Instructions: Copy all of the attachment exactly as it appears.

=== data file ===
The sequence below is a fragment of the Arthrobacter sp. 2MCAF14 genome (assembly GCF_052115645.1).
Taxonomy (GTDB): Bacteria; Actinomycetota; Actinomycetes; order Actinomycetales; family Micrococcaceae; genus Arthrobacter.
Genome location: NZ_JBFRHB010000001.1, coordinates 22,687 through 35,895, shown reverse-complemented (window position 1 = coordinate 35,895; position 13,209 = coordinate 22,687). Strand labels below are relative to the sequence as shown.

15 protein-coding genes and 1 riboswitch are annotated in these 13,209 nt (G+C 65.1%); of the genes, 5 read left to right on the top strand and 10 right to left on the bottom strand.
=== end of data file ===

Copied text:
The sequence below is a fragment of the Arthrobacter sp. 2MCAF14 genome (assembly GCF_052115645.1).
Taxonomy (GTDB): Bacteria; Actinomycetota; Actinomycetes; order Actinomycetales; family Micrococcaceae; genus Arthrobacter.
Genome location: NZ_JBFRHB010000001.1, coordinates 22,687 through 35,895, shown reverse-complemented (window position 1 = coordinate 35,895; position 13,209 = coordinate 22,687). Strand labels below are relative to the sequence as shown.

15 protein-coding genes and 1 riboswitch are annotated in these 13,209 nt (G+C 65.1%); of the genes, 5 read left to right on the top strand and 10 right to left on the bottom strand.